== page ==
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How to Adjust to the Changing Face of Software Testing

Matthew Heusser | March 15, 2013
Beyond testing scripts and automating everything, a new approach to software testing is gaining traction in larger organizations. Proponents including Barclays, the world's fourth largest bank. Should your team listen?

Part of that transformation, Klain continues, means developing a "culture of professional testing" that drives how Barclays first recruits and then develop testers. This culture focuses our training, coaching, and mentoring programs that, in turn, hone in on testing skills such as heuristic test strategies, visual test models, exploratory testing and qualitative reporting.

If your team hasn't heard of heuristic test strategy or visual test models, or doesn't discuss qualitative reporting as a skill, then you may be missing out on opportunities for improvement.

Heuristic test strategy, for example, lets teams come up with the best test approaches and compress test cycles while finding important bugs earlier, with models and reporting improving communication with senior management. But where did it come from?

How Context-Driven Emerged From the Schools of Software Testing

Bret Pettichord is a tester from Austin, Texas, a former consultant for Thoughtworks and an early contributor to both WATiR and the Selenium Projects. It was 2003 when Pettichord first gave his presentation, Schools of Software Testing, which identified distinct ways of thinking about the testing problem. Pettichord identified the previously mentioned factory method, or school, which believes in a making testing a repeatable process.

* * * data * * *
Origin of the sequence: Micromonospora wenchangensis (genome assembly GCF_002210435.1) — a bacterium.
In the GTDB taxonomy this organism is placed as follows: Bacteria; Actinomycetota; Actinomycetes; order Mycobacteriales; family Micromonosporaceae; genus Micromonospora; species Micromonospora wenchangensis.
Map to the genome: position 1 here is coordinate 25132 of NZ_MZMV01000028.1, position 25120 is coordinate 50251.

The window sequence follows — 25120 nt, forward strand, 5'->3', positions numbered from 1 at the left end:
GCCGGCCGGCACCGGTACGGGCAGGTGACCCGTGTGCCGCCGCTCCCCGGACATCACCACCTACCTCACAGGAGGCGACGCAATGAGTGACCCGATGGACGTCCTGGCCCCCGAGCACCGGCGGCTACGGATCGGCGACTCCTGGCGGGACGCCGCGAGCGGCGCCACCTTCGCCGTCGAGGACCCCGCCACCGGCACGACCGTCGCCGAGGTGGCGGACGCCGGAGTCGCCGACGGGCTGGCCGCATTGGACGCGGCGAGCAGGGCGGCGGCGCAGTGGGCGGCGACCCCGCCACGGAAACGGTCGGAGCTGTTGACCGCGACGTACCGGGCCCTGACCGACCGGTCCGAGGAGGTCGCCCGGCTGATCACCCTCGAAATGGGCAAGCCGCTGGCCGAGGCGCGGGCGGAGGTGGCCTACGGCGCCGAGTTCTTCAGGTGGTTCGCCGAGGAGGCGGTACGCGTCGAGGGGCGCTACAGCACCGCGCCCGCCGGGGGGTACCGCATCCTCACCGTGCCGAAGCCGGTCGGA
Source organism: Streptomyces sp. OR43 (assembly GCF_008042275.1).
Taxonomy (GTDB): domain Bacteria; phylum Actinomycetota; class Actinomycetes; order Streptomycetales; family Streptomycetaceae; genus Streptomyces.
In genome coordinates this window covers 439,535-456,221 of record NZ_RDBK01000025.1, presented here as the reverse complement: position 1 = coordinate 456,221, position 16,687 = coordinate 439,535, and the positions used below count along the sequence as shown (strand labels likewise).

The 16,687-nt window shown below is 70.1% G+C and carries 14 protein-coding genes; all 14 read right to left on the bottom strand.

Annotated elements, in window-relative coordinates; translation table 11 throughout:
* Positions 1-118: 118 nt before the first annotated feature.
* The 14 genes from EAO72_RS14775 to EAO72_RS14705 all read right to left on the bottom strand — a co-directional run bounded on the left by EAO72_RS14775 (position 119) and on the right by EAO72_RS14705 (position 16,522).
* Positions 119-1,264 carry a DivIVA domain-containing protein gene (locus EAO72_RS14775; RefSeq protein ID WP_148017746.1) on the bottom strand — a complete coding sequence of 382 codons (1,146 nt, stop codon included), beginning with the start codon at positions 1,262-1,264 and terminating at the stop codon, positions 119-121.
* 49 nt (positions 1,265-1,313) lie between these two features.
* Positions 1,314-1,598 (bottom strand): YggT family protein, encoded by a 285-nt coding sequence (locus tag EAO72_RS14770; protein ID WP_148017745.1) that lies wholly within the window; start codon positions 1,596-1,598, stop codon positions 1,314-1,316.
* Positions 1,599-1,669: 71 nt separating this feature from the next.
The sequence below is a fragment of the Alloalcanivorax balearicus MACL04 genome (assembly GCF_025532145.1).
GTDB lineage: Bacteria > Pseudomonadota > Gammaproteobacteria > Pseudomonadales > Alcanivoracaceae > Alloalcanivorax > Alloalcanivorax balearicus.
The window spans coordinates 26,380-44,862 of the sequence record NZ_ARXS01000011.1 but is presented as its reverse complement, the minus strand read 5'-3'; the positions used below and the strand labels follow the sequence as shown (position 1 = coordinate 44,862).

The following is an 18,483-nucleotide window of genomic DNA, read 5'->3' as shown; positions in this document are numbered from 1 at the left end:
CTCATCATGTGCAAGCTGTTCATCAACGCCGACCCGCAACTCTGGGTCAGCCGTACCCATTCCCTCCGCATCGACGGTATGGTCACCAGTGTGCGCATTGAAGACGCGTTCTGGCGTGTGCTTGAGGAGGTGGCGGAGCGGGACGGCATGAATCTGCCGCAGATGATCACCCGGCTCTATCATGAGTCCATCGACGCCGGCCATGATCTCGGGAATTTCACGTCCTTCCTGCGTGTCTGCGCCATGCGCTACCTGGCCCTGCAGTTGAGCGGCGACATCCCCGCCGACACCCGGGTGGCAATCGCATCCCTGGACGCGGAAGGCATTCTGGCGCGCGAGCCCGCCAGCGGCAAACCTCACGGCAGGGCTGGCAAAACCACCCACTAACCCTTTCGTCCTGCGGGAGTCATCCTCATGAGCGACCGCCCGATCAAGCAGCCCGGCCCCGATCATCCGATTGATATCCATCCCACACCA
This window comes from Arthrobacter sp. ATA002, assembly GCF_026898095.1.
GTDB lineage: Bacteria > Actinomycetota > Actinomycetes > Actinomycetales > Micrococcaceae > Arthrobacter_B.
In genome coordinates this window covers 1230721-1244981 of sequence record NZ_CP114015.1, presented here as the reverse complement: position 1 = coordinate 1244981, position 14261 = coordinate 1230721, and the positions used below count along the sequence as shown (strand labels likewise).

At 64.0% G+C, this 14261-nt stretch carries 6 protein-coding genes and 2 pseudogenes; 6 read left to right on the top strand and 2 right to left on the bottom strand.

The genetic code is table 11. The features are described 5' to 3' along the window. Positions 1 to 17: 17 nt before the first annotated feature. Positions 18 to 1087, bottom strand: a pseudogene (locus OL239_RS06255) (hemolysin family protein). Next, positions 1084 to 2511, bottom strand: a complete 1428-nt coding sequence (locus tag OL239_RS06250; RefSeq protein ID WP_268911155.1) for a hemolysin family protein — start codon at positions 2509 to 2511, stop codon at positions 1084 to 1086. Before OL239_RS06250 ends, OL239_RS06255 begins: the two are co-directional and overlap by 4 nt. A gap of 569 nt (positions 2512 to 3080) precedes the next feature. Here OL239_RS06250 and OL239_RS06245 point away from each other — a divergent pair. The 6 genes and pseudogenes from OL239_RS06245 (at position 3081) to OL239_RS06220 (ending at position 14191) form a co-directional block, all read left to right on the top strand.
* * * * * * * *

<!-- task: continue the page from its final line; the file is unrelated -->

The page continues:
Bret Pettichord defined the schools of software testing in "Schools of Software Testing." More than a decade later, he's still in the business as a quality assurance manager at Blackbaud.

In addition to the Factory School, Pettichord also named an Analytic School, which uses academic models to create test cases; the Quality School, which focuses on prevention, and the Context-Driven School, which applies different tools for different problems.

A context-driven tester might, for example, use a great deal of automation for a batch program that would be maintained for years but might not use any for a video game to be deployed to the iTunes store just once. Pettichord listed exploratory testing as an exemplar for this school; 10 years later, it's a core part of Barclays' training curriculum.

Nearly all software testing begins as with some amount of exploration. A human checks the work by running it, learning it and adapting the test approach over time based on feedback from the software itself. While this might be perfectly sufficient for a single person writing a video game for iPhone, or a computer science student checking work before turning it in, it is widely derided in larger IT service organizations as unrepeatable, ad hoc or unable to scale.

It's certainly true that exploratory testing is rarely repeated. The question is the value of repeatability. Exploratory testing proponents would ask, if the number of possible input combinations is infinite, wouldn't testing with different values, and different paths through the software, actually increase coverage over time? For that matter, if the software has different features with every build, along with different known risks, why test it the same way?


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